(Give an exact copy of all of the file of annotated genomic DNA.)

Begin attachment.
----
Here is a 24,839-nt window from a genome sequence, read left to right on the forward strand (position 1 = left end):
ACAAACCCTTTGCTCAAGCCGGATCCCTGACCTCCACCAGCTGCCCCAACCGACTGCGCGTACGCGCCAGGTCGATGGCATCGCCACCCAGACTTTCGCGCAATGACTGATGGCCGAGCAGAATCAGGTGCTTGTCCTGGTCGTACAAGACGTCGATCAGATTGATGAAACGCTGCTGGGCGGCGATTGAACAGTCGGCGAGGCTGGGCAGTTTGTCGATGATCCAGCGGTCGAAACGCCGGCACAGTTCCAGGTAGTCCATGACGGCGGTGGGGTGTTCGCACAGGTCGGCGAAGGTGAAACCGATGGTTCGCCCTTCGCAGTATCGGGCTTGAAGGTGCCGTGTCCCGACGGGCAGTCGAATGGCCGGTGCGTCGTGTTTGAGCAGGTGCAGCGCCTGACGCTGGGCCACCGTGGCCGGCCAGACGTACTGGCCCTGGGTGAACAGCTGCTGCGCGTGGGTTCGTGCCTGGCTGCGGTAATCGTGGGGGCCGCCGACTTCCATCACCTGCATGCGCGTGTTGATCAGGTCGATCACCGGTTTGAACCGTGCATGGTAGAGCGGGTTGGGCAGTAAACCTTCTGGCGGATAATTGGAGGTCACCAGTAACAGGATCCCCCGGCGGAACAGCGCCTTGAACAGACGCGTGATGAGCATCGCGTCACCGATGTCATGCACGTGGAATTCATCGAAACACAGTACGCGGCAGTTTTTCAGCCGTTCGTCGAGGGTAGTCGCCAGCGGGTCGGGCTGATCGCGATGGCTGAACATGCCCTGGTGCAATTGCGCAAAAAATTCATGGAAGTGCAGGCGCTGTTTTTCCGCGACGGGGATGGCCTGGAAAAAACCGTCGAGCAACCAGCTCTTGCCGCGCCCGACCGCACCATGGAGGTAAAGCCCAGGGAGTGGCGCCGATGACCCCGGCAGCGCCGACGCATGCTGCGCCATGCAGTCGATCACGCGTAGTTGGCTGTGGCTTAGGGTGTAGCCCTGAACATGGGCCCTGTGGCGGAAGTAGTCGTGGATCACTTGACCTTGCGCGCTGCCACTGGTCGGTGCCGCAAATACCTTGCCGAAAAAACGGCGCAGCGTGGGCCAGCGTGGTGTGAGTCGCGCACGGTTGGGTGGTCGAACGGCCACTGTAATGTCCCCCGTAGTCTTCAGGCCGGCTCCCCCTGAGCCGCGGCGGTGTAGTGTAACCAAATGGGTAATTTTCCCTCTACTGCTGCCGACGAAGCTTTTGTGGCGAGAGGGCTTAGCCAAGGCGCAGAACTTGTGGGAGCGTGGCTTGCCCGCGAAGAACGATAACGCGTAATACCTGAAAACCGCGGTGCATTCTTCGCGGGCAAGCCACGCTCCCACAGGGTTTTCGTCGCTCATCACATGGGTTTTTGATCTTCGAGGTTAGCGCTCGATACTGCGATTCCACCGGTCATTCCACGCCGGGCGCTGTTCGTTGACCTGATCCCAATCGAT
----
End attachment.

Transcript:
Here is a 24,839-nt window from a genome sequence, read left to right on the forward strand (position 1 = left end):
ACAAACCCTTTGCTCAAGCCGGATCCCTGACCTCCACCAGCTGCCCCAACCGACTGCGCGTACGCGCCAGGTCGATGGCATCGCCACCCAGACTTTCGCGCAATGACTGATGGCCGAGCAGAATCAGGTGCTTGTCCTGGTCGTACAAGACGTCGATCAGATTGATGAAACGCTGCTGGGCGGCGATTGAACAGTCGGCGAGGCTGGGCAGTTTGTCGATGATCCAGCGGTCGAAACGCCGGCACAGTTCCAGGTAGTCCATGACGGCGGTGGGGTGTTCGCACAGGTCGGCGAAGGTGAAACCGATGGTTCGCCCTTCGCAGTATCGGGCTTGAAGGTGCCGTGTCCCGACGGGCAGTCGAATGGCCGGTGCGTCGTGTTTGAGCAGGTGCAGCGCCTGACGCTGGGCCACCGTGGCCGGCCAGACGTACTGGCCCTGGGTGAACAGCTGCTGCGCGTGGGTTCGTGCCTGGCTGCGGTAATCGTGGGGGCCGCCGACTTCCATCACCTGCATGCGCGTGTTGATCAGGTCGATCACCGGTTTGAACCGTGCATGGTAGAGCGGGTTGGGCAGTAAACCTTCTGGCGGATAATTGGAGGTCACCAGTAACAGGATCCCCCGGCGGAACAGCGCCTTGAACAGACGCGTGATGAGCATCGCGTCACCGATGTCATGCACGTGGAATTCATCGAAACACAGTACGCGGCAGTTTTTCAGCCGTTCGTCGAGGGTAGTCGCCAGCGGGTCGGGCTGATCGCGATGGCTGAACATGCCCTGGTGCAATTGCGCAAAAAATTCATGGAAGTGCAGGCGCTGTTTTTCCGCGACGGGGATGGCCTGGAAAAAACCGTCGAGCAACCAGCTCTTGCCGCGCCCGACCGCACCATGGAGGTAAAGCCCAGGGAGTGGCGCCGATGACCCCGGCAGCGCCGACGCATGCTGCGCCATGCAGTCGATCACGCGTAGTTGGCTGTGGCTTAGGGTGTAGCCCTGAACATGGGCCCTGTGGCGGAAGTAGTCGTGGATCACTTGACCTTGCGCGCTGCCACTGGTCGGTGCCGCAAATACCTTGCCGAAAAAACGGCGCAGCGTGGGCCAGCGTGGTGTGAGTCGCGCACGGTTGGGTGGTCGAACGGCCACTGTAATGTCCCCCGTAGTCTTCAGGCCGGCTCCCCCTGAGCCGCGGCGGTGTAGTGTAACCAAATGGGTAATTTTCCCTCTACTGCTGCCGACGAAGCTTTTGTGGCGAGAGGGCTTAGCCAAGGCGCAGAACTTGTGGGAGCGTGGCTTGCCCGCGAAGAACGATAACGCGTAATACCTGAAAACCGCGGTGCATTCTTCGCGGGCAAGCCACGCTCCCACAGGGTTTTCGTCGCTCATCACATGGGTTTTTGATCTTCGAGGTTAGCGCTCGATACTGCGATTCCACCGGTCATTCCACGCCGGGCGCTGTTCGTTGACCTGATCCCAATCGAT